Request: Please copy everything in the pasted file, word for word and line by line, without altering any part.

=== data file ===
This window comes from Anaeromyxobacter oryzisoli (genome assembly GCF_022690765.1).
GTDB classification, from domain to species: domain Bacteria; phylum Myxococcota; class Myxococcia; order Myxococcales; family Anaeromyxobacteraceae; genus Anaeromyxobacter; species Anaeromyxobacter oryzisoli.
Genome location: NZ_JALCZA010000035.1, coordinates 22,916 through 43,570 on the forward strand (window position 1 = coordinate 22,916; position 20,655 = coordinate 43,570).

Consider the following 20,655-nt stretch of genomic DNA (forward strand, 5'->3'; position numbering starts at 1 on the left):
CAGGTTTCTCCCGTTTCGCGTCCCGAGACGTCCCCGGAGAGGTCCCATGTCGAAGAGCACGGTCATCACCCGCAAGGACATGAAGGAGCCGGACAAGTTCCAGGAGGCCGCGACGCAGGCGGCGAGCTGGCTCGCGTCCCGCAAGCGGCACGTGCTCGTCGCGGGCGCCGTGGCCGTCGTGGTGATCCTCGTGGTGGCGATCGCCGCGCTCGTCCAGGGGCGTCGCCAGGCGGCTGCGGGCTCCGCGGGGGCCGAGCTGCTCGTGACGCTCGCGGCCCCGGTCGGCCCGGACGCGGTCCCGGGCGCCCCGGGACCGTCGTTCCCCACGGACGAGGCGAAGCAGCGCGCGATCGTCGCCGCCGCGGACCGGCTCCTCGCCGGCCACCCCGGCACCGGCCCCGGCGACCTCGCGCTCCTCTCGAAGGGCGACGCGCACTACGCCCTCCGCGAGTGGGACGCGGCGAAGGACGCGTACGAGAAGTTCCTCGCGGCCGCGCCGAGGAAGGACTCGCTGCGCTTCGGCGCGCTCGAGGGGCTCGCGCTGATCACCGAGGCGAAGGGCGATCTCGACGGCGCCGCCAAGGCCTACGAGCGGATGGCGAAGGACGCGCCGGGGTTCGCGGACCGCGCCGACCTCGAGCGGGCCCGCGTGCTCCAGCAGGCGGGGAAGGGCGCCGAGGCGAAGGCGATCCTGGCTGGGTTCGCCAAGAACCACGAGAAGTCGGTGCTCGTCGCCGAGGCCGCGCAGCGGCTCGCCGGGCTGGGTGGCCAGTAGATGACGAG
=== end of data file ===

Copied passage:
This window comes from Anaeromyxobacter oryzisoli (genome assembly GCF_022690765.1).
GTDB classification, from domain to species: domain Bacteria; phylum Myxococcota; class Myxococcia; order Myxococcales; family Anaeromyxobacteraceae; genus Anaeromyxobacter; species Anaeromyxobacter oryzisoli.
Genome location: NZ_JALCZA010000035.1, coordinates 22,916 through 43,570 on the forward strand (window position 1 = coordinate 22,916; position 20,655 = coordinate 43,570).

Consider the following 20,655-nt stretch of genomic DNA (forward strand, 5'->3'; position numbering starts at 1 on the left):
CAGGTTTCTCCCGTTTCGCGTCCCGAGACGTCCCCGGAGAGGTCCCATGTCGAAGAGCACGGTCATCACCCGCAAGGACATGAAGGAGCCGGACAAGTTCCAGGAGGCCGCGACGCAGGCGGCGAGCTGGCTCGCGTCCCGCAAGCGGCACGTGCTCGTCGCGGGCGCCGTGGCCGTCGTGGTGATCCTCGTGGTGGCGATCGCCGCGCTCGTCCAGGGGCGTCGCCAGGCGGCTGCGGGCTCCGCGGGGGCCGAGCTGCTCGTGACGCTCGCGGCCCCGGTCGGCCCGGACGCGGTCCCGGGCGCCCCGGGACCGTCGTTCCCCACGGACGAGGCGAAGCAGCGCGCGATCGTCGCCGCCGCGGACCGGCTCCTCGCCGGCCACCCCGGCACCGGCCCCGGCGACCTCGCGCTCCTCTCGAAGGGCGACGCGCACTACGCCCTCCGCGAGTGGGACGCGGCGAAGGACGCGTACGAGAAGTTCCTCGCGGCCGCGCCGAGGAAGGACTCGCTGCGCTTCGGCGCGCTCGAGGGGCTCGCGCTGATCACCGAGGCGAAGGGCGATCTCGACGGCGCCGCCAAGGCCTACGAGCGGATGGCGAAGGACGCGCCGGGGTTCGCGGACCGCGCCGACCTCGAGCGGGCCCGCGTGCTCCAGCAGGCGGGGAAGGGCGCCGAGGCGAAGGCGATCCTGGCTGGGTTCGCCAAGAACCACGAGAAGTCGGTGCTCGTCGCCGAGGCCGCGCAGCGGCTCGCCGGGCTGGGTGGCCAGTAGATGACGAG